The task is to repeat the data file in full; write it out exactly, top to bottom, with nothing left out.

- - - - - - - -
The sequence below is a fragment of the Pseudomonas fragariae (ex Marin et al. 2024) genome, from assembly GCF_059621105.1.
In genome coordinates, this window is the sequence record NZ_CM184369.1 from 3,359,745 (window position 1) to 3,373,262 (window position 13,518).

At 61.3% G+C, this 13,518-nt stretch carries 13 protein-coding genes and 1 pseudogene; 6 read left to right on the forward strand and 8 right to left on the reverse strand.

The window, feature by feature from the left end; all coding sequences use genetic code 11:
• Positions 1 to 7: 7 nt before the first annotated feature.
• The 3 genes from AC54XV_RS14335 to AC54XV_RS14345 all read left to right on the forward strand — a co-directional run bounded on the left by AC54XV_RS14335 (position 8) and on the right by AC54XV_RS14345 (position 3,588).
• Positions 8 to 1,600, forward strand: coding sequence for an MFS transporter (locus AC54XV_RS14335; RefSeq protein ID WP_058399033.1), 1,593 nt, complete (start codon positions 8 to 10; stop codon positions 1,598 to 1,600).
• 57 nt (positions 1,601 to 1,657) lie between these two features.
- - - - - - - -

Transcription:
The sequence below is a fragment of the Pseudomonas fragariae (ex Marin et al. 2024) genome, from assembly GCF_059621105.1.
In genome coordinates, this window is the sequence record NZ_CM184369.1 from 3,359,745 (window position 1) to 3,373,262 (window position 13,518).

At 61.3% G+C, this 13,518-nt stretch carries 13 protein-coding genes and 1 pseudogene; 6 read left to right on the forward strand and 8 right to left on the reverse strand.

The window, feature by feature from the left end; all coding sequences use genetic code 11:
• Positions 1 to 7: 7 nt before the first annotated feature.
• The 3 genes from AC54XV_RS14335 to AC54XV_RS14345 all read left to right on the forward strand — a co-directional run bounded on the left by AC54XV_RS14335 (position 8) and on the right by AC54XV_RS14345 (position 3,588).
• Positions 8 to 1,600, forward strand: coding sequence for an MFS transporter (locus AC54XV_RS14335; RefSeq protein ID WP_058399033.1), 1,593 nt, complete (start codon positions 8 to 10; stop codon positions 1,598 to 1,600).
• 57 nt (positions 1,601 to 1,657) lie between these two features.